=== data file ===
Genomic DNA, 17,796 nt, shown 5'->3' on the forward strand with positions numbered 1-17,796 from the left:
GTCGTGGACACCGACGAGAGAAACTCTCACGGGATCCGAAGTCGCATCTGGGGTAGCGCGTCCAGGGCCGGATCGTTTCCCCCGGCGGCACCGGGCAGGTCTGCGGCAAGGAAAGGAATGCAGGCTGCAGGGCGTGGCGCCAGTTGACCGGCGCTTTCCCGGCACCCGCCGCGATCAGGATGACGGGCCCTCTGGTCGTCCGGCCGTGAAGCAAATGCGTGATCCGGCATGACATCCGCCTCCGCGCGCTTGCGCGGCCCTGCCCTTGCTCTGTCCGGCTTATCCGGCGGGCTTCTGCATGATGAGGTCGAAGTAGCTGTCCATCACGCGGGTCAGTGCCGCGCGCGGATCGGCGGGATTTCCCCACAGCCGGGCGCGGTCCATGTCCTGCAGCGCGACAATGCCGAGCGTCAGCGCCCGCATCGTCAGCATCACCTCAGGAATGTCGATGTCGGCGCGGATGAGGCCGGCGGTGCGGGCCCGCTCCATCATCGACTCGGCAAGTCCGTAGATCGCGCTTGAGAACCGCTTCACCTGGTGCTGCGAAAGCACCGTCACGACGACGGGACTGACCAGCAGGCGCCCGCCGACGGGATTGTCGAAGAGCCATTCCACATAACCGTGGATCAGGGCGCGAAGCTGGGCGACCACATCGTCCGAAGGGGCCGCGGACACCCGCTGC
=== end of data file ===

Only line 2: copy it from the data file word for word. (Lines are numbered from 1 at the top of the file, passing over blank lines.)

GTCGTGGACACCGACGAGAGAAACTCTCACGGGATCCGAAGTCGCATCTGGGGTAGCGCGTCCAGGGCCGGATCGTTTCCCCCGGCGGCACCGGGCAGGTCTGCGGCAAGGAAAGGAATGCAGGCTGCAGGGCGTGGCGCCAGTTGACCGGCGCTTTCCCGGCACCCGCCGCGATCAGGATGACGGGCCCTCTGGTCGTCCGGCCGTGAAGCAAATGCGTGATCCGGCATGACATCCGCCTCCGCGCGCTTGCGCGGCCCTGCCCTTGCTCTGTCCGGCTTATCCGGCGGGCTTCTGCATGATGAGGTCGAAGTAGCTGTCCATCACGCGGGTCAGTGCCGCGCGCGGATCGGCGGGATTTCCCCACAGCCGGGCGCGGTCCATGTCCTGCAGCGCGACAATGCCGAGCGTCAGCGCCCGCATCGTCAGCATCACCTCAGGAATGTCGATGTCGGCGCGGATGAGGCCGGCGGTGCGGGCCCGCTCCATCATCGACTCGGCAAGTCCGTAGATCGCGCTTGAGAACCGCTTCACCTGGTGCTGCGAAAGCACCGTCACGACGACGGGACTGACCAGCAGGCGCCCGCCGACGGGATTGTCGAAGAGCCATTCCACATAACCGTGGATCAGGGCGCGAAGCTGGGCGACCACATCGTCCGAAGGGGCCGCGGACACCCGCTGC